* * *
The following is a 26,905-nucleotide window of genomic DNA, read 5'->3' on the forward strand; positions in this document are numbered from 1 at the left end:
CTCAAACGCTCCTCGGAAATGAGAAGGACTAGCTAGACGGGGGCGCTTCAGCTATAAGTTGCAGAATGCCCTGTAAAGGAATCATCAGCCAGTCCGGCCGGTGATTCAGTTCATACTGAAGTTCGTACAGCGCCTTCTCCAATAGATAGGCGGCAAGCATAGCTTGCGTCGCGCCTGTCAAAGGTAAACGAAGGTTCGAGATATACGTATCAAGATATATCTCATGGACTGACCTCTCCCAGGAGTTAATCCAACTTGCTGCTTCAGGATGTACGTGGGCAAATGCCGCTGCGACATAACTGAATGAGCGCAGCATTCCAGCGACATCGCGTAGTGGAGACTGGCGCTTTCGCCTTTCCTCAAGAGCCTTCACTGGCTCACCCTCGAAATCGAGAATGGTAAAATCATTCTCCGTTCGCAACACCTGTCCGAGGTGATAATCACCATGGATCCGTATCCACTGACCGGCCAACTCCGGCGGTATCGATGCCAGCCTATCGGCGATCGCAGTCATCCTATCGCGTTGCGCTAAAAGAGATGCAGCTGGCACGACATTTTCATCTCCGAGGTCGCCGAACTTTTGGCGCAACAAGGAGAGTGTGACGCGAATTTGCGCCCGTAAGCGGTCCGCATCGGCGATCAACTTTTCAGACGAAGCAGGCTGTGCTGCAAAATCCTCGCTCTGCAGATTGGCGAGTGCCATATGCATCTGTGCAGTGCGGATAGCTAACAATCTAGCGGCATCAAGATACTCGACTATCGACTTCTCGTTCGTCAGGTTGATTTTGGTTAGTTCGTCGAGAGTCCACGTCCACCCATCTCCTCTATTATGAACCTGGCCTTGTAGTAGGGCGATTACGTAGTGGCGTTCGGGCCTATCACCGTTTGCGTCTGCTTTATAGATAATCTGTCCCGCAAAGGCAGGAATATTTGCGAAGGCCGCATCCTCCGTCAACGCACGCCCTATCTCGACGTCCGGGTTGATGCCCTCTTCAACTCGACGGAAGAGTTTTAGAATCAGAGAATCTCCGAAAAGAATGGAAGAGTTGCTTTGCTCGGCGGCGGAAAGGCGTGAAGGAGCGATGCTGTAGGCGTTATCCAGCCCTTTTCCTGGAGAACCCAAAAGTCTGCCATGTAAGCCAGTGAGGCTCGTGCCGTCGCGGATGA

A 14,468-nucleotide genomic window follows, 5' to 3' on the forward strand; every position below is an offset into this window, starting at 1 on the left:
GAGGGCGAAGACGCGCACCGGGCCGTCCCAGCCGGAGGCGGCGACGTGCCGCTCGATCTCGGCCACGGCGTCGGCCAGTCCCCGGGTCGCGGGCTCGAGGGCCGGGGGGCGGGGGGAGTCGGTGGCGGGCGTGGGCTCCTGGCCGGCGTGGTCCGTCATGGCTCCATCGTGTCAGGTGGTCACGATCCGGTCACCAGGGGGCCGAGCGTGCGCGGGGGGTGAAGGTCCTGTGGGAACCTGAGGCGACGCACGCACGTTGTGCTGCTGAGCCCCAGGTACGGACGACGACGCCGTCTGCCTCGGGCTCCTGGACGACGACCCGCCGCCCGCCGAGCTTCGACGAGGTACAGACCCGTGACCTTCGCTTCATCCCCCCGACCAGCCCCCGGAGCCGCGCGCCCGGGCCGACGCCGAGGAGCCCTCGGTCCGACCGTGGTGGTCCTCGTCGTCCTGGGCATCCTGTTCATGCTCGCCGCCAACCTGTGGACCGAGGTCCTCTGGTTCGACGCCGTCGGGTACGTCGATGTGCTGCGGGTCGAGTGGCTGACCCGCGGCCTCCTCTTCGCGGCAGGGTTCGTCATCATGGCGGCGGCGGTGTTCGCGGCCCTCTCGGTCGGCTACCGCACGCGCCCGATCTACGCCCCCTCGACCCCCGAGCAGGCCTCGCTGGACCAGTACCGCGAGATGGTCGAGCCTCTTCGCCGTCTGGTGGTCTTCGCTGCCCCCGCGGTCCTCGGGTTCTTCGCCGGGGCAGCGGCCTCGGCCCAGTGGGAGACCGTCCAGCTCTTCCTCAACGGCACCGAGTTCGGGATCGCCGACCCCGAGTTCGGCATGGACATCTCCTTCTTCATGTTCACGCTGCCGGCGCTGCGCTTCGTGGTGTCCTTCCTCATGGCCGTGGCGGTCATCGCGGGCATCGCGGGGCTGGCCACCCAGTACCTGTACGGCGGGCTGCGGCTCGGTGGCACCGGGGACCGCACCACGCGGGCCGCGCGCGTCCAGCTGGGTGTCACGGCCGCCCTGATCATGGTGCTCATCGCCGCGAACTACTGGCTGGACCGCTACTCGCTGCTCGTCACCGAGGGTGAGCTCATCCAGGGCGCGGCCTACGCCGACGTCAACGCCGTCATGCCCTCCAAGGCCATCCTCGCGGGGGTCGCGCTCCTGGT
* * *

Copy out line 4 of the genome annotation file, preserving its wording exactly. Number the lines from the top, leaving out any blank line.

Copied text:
GAGGGCGAAGACGCGCACCGGGCCGTCCCAGCCGGAGGCGGCGACGTGCCGCTCGATCTCGGCCACGGCGTCGGCCAGTCCCCGGGTCGCGGGCTCGAGGGCCGGGGGGCGGGGGGAGTCGGTGGCGGGCGTGGGCTCCTGGCCGGCGTGGTCCGTCATGGCTCCATCGTGTCAGGTGGTCACGATCCGGTCACCAGGGGGCCGAGCGTGCGCGGGGGGTGAAGGTCCTGTGGGAACCTGAGGCGACGCACGCACGTTGTGCTGCTGAGCCCCAGGTACGGACGACGACGCCGTCTGCCTCGGGCTCCTGGACGACGACCCGCCGCCCGCCGAGCTTCGACGAGGTACAGACCCGTGACCTTCGCTTCATCCCCCCGACCAGCCCCCGGAGCCGCGCGCCCGGGCCGACGCCGAGGAGCCCTCGGTCCGACCGTGGTGGTCCTCGTCGTCCTGGGCATCCTGTTCATGCTCGCCGCCAACCTGTGGACCGAGGTCCTCTGGTTCGACGCCGTCGGGTACGTCGATGTGCTGCGGGTCGAGTGGCTGACCCGCGGCCTCCTCTTCGCGGCAGGGTTCGTCATCATGGCGGCGGCGGTGTTCGCGGCCCTCTCGGTCGGCTACCGCACGCGCCCGATCTACGCCCCCTCGACCCCCGAGCAGGCCTCGCTGGACCAGTACCGCGAGATGGTCGAGCCTCTTCGCCGTCTGGTGGTCTTCGCTGCCCCCGCGGTCCTCGGGTTCTTCGCCGGGGCAGCGGCCTCGGCCCAGTGGGAGACCGTCCAGCTCTTCCTCAACGGCACCGAGTTCGGGATCGCCGACCCCGAGTTCGGCATGGACATCTCCTTCTTCATGTTCACGCTGCCGGCGCTGCGCTTCGTGGTGTCCTTCCTCATGGCCGTGGCGGTCATCGCGGGCATCGCGGGGCTGGCCACCCAGTACCTGTACGGCGGGCTGCGGCTCGGTGGCACCGGGGACCGCACCACGCGGGCCGCGCGCGTCCAGCTGGGTGTCACGGCCGCCCTGATCATGGTGCTCATCGCCGCGAACTACTGGCTGGACCGCTACTCGCTGCTCGTCACCGAGGGTGAGCTCATCCAGGGCGCGGCCTACGCCGACGTCAACGCCGTCATGCCCTCCAAGGCCATCCTCGCGGGGGTCGCGCTCCTGGT